More than 100 years ago, The University of New Mexico offered for the first time a dedicated research arm of the university, launching the Graduate School, which offered a master’s degree. The Graduate School is now known as Graduate Studies and the school highlights its research legacy during its annual Shared Knowledge Conference.
The conference is a yearly event designed to celebrate and showcase UNM graduate students and their outstanding research and scholarship. The conference exclusively features the work of UNM graduate students and provides a venue for these students to share their work with the UNM and larger New Mexican communities, bridging borders that too-often divide academia from the larger world, and in so doing spark conversations and forge lasting partnerships.
This year's Shared Knowledge Conference will be split into two separate days.
- The LoboBITES competition takes place on Wednesday, Nov. 3, 4-5 p.m., PAÍS building auditorium.
- The poster showcase is set for Monday, Nov. 8, 11 a.m. – 1 p.m., Student Union Building, Ballroom C. The top three finalists from the LoboBITES competition will give their presentations during the poster showcase at noon.
This year's conference will be split into two separate days.
The LoboBITES event will take place in several stages. Preliminary rounds were held on Nov. 1. Those who made it through the preliminaries will continue to the LoboBITES final on Wednesday, Nov. 3, from 4 to 5 p.m. in the PAÍS building auditorium.
LoboBITES are soundbites of a student's research or scholarship, essentially a three-minute thesis competition, explained professor of Civil Engineering and dean of Graduate Studies Julie Coonrod.
The top three finalists will be asked to present their LoboBITES during the Poster Showcase the following Monday, Nov. 8, at noon in the Student Union Building, Ballroom C.
In the poster session, graduate students from programs across campus display their research in poster format and engage directly with conference attendees and fellow scholars. Research posters come in a wide variety of topics, crossing fields throughout the humanities and sciences. Poster evaluators are also be on hand to provide feedback to presenters. Students are nominated by their academic program to display a research poster at the conference.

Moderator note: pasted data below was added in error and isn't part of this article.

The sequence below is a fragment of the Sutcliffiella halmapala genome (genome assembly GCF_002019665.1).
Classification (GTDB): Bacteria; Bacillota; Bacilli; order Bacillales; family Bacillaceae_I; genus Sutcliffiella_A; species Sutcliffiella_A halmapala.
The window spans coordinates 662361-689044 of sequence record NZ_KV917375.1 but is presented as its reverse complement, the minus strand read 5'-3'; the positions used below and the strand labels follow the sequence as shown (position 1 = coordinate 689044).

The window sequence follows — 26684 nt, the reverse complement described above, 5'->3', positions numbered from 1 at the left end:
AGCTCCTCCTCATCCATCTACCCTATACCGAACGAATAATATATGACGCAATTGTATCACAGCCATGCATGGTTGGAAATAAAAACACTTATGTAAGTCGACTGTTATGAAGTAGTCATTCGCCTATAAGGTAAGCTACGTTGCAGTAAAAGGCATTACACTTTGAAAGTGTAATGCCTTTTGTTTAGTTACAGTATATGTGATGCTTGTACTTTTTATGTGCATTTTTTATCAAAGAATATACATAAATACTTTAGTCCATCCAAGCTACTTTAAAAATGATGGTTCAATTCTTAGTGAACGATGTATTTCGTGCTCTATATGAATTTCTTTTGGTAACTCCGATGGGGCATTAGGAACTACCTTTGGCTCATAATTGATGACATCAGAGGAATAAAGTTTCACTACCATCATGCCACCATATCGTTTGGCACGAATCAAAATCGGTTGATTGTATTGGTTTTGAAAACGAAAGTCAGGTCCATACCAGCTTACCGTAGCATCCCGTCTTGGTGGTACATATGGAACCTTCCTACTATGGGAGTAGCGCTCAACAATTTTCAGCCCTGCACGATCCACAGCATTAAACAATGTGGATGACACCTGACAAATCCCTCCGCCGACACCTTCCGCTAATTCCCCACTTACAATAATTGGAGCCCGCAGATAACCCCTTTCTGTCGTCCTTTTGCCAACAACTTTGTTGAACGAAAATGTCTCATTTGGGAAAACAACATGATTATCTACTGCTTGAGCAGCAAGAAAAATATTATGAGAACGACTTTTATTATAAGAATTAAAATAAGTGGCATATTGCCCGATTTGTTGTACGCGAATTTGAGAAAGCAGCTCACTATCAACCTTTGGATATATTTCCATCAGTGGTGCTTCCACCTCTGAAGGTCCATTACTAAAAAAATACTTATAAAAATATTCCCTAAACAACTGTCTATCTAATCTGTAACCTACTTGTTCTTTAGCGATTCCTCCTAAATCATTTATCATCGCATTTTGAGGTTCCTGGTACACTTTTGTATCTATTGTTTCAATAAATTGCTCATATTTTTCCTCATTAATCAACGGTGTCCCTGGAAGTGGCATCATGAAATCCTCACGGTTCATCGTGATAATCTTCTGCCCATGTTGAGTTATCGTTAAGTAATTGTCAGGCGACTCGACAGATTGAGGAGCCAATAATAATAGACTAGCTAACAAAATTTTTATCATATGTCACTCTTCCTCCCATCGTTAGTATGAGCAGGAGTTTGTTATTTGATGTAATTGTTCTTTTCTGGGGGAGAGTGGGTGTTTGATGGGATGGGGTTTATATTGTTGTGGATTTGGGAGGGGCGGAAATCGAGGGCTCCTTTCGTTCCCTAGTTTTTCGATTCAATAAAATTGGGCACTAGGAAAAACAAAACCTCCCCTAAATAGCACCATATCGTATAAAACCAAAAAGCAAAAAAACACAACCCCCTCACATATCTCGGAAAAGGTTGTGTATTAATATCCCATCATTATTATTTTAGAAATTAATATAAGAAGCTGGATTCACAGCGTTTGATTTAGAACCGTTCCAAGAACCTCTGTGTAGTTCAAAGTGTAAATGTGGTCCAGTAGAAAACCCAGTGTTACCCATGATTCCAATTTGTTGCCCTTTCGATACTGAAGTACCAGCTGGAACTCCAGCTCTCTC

The conference is free to attend for everyone, and no affiliation with UNM is required to attend. The conference does NOT charge any fees for students to participate or present.
"At a public research institution like ours, an important element of student research is its communication to the community, and the Shared Knowledge Conference represents the breadth of UNM like no other single event, with a focus on discovery and innovation across our 12 colleges with graduate programs," Coonrod observed.
LoboBITES are verbal presentations on theses, dissertations, and other substantial research projects, similar to the trademarked Three Minute Thesis (3MT).
“Think of them as short-format TED talks,” Coonrod said.
Students explain their research in a compelling and easily digestible way, foregoing jargon and instead using language and terms accessible to a general, non-academic audience likely unfamiliar with the student’s specific discipline. Presentations are judged by a panel consisting of UNM and Albuquerque community leaders. Top contestants can win up to $1,000 in scholarships, and the first-place winner goes on to represent UNM at a regional Three-Minute Thesis competition. All graduate and post-undergraduate professional students at UNM are eligible to participate.
Graduate Studies oversees all degrees with theses and dissertations, ensuring that graduate committees and graduate exams are in line with the graduate catalog and that theses and dissertations are properly published in the UNM Digital Repository, professor of Civil Engineering and dean of Graduate Studies Julie Coonrod explained. The school also processes all the graduate teaching and research assistantships. Graduate students on assistantship receive a stipend as part of an educational relationship, making their situation unique compared to other employment opportunities on campus.